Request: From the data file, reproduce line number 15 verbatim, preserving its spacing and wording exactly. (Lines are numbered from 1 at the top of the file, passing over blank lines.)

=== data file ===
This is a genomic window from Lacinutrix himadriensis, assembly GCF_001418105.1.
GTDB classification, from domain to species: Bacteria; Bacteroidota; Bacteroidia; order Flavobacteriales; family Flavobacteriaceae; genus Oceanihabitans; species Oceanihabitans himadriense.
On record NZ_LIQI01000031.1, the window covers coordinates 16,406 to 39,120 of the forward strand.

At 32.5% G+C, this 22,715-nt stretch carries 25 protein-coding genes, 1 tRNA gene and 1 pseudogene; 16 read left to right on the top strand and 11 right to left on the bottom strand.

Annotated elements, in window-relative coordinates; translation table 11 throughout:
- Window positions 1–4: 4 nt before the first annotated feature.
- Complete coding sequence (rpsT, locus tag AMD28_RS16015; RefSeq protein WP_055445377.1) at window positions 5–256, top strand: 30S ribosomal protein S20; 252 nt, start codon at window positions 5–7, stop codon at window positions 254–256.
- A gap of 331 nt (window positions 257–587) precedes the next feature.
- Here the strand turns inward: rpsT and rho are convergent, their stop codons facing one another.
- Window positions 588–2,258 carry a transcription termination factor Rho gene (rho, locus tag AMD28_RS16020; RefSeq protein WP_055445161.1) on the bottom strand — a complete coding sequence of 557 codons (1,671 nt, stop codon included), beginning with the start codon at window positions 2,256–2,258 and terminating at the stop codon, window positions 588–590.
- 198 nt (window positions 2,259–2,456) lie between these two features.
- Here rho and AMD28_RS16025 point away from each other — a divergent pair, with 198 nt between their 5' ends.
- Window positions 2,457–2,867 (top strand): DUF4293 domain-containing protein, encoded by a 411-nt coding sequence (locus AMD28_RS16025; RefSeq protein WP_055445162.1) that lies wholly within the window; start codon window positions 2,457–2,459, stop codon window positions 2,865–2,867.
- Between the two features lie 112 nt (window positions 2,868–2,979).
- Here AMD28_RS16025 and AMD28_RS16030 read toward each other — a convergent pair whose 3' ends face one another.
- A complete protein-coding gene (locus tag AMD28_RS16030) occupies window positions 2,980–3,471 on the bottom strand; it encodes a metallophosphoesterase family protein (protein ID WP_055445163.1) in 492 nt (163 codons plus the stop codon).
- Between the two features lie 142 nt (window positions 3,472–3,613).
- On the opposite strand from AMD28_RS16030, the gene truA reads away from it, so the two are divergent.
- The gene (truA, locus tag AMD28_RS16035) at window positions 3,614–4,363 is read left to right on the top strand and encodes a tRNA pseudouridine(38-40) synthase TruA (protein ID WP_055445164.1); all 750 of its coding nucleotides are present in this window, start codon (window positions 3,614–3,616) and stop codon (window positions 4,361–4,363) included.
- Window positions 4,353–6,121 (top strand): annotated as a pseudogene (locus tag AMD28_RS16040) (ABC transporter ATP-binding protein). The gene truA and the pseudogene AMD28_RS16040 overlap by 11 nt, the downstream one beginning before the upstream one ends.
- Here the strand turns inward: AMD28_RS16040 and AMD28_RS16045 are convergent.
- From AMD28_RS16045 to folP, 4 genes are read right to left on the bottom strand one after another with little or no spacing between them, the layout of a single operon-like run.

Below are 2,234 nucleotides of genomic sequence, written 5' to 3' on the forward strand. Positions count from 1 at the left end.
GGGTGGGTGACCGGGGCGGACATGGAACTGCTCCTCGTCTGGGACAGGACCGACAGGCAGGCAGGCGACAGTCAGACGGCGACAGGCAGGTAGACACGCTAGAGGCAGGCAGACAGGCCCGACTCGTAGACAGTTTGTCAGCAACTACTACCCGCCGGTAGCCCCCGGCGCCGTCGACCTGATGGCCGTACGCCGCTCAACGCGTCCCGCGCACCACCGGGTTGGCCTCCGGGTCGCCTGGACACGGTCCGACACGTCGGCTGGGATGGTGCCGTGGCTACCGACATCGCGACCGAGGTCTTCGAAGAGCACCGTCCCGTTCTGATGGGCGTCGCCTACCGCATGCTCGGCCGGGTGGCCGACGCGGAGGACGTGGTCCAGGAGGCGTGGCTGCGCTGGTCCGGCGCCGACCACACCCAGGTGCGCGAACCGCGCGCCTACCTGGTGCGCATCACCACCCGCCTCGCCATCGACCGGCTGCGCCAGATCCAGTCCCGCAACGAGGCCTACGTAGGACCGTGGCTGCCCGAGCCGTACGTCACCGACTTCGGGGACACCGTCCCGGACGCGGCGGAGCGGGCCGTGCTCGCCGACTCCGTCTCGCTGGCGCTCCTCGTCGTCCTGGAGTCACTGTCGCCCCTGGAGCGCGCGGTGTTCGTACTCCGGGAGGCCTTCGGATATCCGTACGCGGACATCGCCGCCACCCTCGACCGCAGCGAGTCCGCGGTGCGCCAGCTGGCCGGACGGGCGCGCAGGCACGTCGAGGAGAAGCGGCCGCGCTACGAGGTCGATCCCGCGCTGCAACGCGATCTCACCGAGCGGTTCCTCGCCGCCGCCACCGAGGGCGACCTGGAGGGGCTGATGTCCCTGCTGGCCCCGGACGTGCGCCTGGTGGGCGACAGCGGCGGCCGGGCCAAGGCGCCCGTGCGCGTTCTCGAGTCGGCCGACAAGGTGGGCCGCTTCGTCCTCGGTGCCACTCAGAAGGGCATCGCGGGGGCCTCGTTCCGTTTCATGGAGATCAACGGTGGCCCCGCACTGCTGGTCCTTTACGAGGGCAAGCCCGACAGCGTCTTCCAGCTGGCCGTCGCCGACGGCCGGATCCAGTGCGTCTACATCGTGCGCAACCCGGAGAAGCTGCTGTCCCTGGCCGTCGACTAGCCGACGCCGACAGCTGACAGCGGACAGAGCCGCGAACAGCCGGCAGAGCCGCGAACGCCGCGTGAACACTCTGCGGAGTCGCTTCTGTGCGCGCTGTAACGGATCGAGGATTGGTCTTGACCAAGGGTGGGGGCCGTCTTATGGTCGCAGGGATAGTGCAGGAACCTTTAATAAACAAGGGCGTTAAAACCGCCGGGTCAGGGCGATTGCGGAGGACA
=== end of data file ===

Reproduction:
- Here AMD28_RS16025 and AMD28_RS16030 read toward each other — a convergent pair whose 3' ends face one another.